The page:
# gaussian elimination

• Jul 9th 2006, 03:07 AM
cheesepie
need help urgent !!
Gaussin Elimation

1)x+2y+6z=12
2z=2
-3x-6y-9z=-27

2)x-y+z=22
2y-z=-23
2x+3y=-11.2

3)x+2y+4z=7
3x+y+4z=-2
2x+9y-2x=10

4)x+2y+4z=7
3x+y+4z=-2
2x+9y-2z=10
• Jul 9th 2006, 07:37 AM
Soroban
Hello, cheesepie!

#1 is a set of dependent equations.

Quote:

$1)\;\begin{array}{ccc}x+2y+6z\:=\:12\\2z\:=\:2 \\ -3x-6y-9z\:=\:-27\end{array}$

We have: . $\begin{vmatrix}1 & 2 & 6 & | & 12 \\ 0 & 0 & 2 & | & 2 \\ \text{-}3 & \text{-}6 & \text{-}9 & | & \text{-}27\end{vmatrix}$

$\begin{array}{ccc} \\ R_2\div2\\ R_3\div(\text{-}3)\end{array}\;\begin{vmatrix}1 & 2 & 6 & | & 12 \\ 0 & 0 & 1 & | & 1 \\ 1 & 2 & 3 & | & 9\end{vmatrix}$

$\begin{array}{ccc}\\ \\ R_3-R_1\end{array}\;\begin{vmatrix}1 & 2 & 6 & | & 12 \\ 0 & 0 & 1 & | & 1 \\ 0 & 0 & \text{-}3 & | & \text{-}3\end{vmatrix}$

$\begin{array}{ccc} \\ \\ R_3\div(-3)\end{array}\;\begin{vmatrix}1 & 2 & 6 & | & 12 \\ 0 & 0 & 1 & | & 1 \\ 0 & 0 & 1 & | & 1\end{vmatrix}$

$\begin{array}{ccc} \\ \\ R_3-R_2\end{array}\;\begin{vmatrix}1 & 2 & 6 & | & 12 \\ 0 & 0 & 1 & | & 1 \\ 0 & 0 & 0 & | & 0\end{vmatrix}$

Since we have a rows of 0's (zeros all the way across), the system is dependent.

There is an infinite number of solutions to the system.

• Jul 10th 2006, 06:34 AM
cheesepie
tks...how about other question ? :D
• Jul 10th 2006, 08:06 AM
Soroban
Hello, cheesepie1

I need to know exactly where your difficulty is . . .
. . You don't understand Gaussian Elimination at all?
. . You don't know how to get the 1's and 0's?
. . You don't know what order to work at it?

I can spend hours, doing ALL your homework for you,
. . but there is no learning taking place, it's wasted effort.

Having said that, here's the second one.
And I would really like to know exactly why you can't do the third one.

Quote:

$2)\;\begin{array}{ccc}x-y+z \:=\:22 \\ 2y - z\:=\:-23 \\ 2x + 3y\:=\:-11.2\end{array}$

We have: . $\begin{vmatrix}1 & \text{-}1 & 1 & | & 22 \\ 0 & 2 & \text{-}1 & | & \text{-}23 \\ 2 & 3 & 0 & | & \text{-}11.2\end{vmatrix}$

$\begin{array}{ccc} \\R_2\div2\\R_3-2\cdot R_1\end{array}\;\begin{vmatrix}1 & \text{-}1 & 1 & | & 22 \\ 0 & 1 & \text{-}0.5 & | & \text{-}11.5 \\ 0 & 5 & \text{-}2 & | & \text{-}55.2\end{vmatrix}$

$\begin{array}{ccc}R_1+R_2\\ \\ R_3-5\cdotR_2\end{array}\;\begin{vmatrix}1 & 0 & 0.5 & | & 10.5 \\ 0 & 1 & \text{-}0.5 & | & \text{-}11.5 \\ 0 & 0 & 0.5 & | & 2.3\end{vmatrix}$

$\begin{array}{cccc} R_1-0.5\cdot R_3 \\ R_2+0.5\cdot R_3 \\ \\ \end{array}\;\begin{vmatrix}1 & 0 & 0 & | & 8.2 \\ 0 & 1 & 0 & | & \text{-}9.2 \\ 0 & 0 & 1 & | & 4.6\end{vmatrix}$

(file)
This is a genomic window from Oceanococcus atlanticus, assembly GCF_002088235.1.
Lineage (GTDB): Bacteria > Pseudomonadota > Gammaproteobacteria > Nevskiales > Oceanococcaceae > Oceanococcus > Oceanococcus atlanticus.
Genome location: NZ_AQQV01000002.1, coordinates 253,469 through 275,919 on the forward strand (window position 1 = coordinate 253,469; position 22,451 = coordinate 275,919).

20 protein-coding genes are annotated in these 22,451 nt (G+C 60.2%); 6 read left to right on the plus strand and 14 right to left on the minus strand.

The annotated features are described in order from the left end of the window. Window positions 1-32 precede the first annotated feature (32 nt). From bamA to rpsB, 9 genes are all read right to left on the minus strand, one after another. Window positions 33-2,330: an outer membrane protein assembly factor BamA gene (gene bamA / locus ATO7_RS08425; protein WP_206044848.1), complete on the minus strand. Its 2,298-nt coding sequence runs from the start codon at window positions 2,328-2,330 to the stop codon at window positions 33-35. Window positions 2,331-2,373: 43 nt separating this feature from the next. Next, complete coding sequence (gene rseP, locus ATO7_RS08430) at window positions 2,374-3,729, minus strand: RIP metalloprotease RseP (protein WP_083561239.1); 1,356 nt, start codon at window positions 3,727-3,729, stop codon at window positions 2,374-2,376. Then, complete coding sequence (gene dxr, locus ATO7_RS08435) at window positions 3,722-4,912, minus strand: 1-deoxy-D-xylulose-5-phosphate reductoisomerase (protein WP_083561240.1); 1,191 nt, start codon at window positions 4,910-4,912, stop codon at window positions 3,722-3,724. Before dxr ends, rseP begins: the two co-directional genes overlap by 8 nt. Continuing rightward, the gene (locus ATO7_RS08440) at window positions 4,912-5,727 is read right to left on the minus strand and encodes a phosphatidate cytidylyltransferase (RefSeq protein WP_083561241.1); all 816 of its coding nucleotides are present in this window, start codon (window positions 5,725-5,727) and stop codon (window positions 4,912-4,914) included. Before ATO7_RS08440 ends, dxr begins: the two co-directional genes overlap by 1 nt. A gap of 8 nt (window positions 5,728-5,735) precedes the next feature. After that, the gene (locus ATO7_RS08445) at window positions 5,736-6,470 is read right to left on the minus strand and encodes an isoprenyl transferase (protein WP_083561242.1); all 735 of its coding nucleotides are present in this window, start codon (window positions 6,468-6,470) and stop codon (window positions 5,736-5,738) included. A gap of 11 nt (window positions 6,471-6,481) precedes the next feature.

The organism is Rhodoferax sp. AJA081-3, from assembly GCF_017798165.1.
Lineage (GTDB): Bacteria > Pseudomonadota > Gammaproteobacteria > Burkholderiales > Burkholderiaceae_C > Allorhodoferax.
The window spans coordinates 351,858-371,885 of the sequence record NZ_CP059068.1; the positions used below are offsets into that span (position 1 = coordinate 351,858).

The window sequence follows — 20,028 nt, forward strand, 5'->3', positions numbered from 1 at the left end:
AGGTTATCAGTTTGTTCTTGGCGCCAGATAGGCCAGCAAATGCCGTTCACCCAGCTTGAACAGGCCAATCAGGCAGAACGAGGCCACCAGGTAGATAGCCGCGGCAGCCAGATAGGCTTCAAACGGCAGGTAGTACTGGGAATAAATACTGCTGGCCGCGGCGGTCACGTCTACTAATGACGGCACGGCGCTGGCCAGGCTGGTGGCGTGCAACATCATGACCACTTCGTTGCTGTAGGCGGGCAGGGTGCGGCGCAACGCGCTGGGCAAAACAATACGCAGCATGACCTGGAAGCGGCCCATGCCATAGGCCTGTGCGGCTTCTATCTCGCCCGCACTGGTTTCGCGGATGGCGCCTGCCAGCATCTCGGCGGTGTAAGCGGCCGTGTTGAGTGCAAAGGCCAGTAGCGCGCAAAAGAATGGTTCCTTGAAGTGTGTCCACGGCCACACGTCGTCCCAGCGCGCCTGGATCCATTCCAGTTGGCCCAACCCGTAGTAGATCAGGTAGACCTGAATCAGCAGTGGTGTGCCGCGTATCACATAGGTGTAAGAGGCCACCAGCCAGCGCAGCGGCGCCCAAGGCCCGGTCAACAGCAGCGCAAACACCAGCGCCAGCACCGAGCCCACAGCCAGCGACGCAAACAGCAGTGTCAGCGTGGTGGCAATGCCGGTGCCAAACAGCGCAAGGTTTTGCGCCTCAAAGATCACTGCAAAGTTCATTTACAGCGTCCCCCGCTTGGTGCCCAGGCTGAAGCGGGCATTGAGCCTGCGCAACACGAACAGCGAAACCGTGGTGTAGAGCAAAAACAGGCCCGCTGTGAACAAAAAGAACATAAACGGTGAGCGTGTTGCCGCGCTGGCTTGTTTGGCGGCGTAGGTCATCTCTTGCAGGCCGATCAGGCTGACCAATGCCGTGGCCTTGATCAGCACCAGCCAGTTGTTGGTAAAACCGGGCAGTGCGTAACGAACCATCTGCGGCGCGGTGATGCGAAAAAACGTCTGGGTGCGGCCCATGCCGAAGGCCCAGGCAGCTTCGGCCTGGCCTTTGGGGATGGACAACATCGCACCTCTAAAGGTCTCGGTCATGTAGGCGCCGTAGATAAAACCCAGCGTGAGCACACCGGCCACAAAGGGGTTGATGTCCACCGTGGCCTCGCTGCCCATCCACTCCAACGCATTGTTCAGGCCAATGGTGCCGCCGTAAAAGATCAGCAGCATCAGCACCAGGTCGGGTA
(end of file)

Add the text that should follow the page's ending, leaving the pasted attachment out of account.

Answers: . $x = 8.2,\;y = -9.2,\;z = 4.6$

• Jul 10th 2006, 08:15 AM
cheesepie
i dont understand the inverse matrices

example how u change inverse of b =
[ 8 4 ]
[ 3 2 ]

into

[1 0 ]
[0 1 ]
• Jul 10th 2006, 08:56 AM
topsquark
You aren't inverting matrices using this method. You are performing "row operations." For example, you have the system of equations:
(1) x - y + z = 22
(2) 2y - z = -23
(3) 2x + 3y = -11.2

I will solve this in an identical manner as Soroban, except that he is using Gaussian elimination and I am simply manipulating equations. What I want you to note is that they are the same thing, just that one is in matrix notation and one is not.

So. The first operation Soroban did was R2 $\div$2. This is the same as dividing both sides of equation 2 by 2:

(1) x - y + z = 22
(2)' y - 0.5z = -11.5
(3) 2x + 3y = -11.2

The next thing he did was R3 - 2R1. This is subtracting twice equation 1 by R3.
2x + 3y = -11.2 (Equation 3)
-2x + 2y - 2z = -44 (Equation 1 with both sides multiplied by -2 )
---------------------------
(3)' 5y - 2z = -55.2

So we have:
(1) x - y + z = 22
(2)' y - 0.5z = -11.5
(3)' 5y - 2z = -55.2

Now R1 + R2. This is equation 1 + equation 2'

x - y + z = 22
y -0.5z = -11.5
-------------------
(1)' x + 0.5z = 10.5

So
(1)' x + 0.5z = 10.5
(2)' y - 0.5z = -11.5
(3)' 5y - 2z = -55.2

Now R3 - 5R2 means equation 3' - 5 times equation 2"
5y - 2z = -55.2
-5y +2.5z = 57.5
----------------------
(3)" 0.5z = 2.3

So we have

(1)' x + 0.5z = 10.5
(2)' y - 0.5z = -11.5
(3)" 0.5z = 2.3

R1 - R3 means equation 1' minus 0.5 times equation 3" (Soroban's statement here was incorrect.)
x + 0.5z = 10.5
- 0.5z = -2.3
----------------
(1)" x = 8.2

and R2 + R3 means equation 2' plus equation 3" (Soroban's statement here was incorrect.)
y - 0.5z = -11.5
0.5z = 2.3
----------------
(2)"' y = -9.2

So
(1)" x = 8.2
(2)"' y = -9.2
(3)" 0.5z = 2.3 (Then, of course, solve this for z!)

You can compare each step in the above with Soroban's matrix form.

-Dan
• Jul 10th 2006, 12:02 PM
Soroban
Hello, cheesepie!

Now you've changed the subject . . .

Quote:

i dont understand the inverse matrices

Example: how u change inverse of b =
[ 8 4 ]
[ 3 2 ]

into

[1 0 ]
[0 1 ]

You haven't been taught this procedure either??

The set up is: / $\begin{bmatrix}8 & 4 & | & 1 & 0 \\ 3 & 2 & | & 0 & 1\end{bmatrix}$

Now, use Gaussian Elimination to change the left matrix into the Identity: . $\begin{bmatrix}1 & 0 \\ 0 & 1\end{bmatrix}$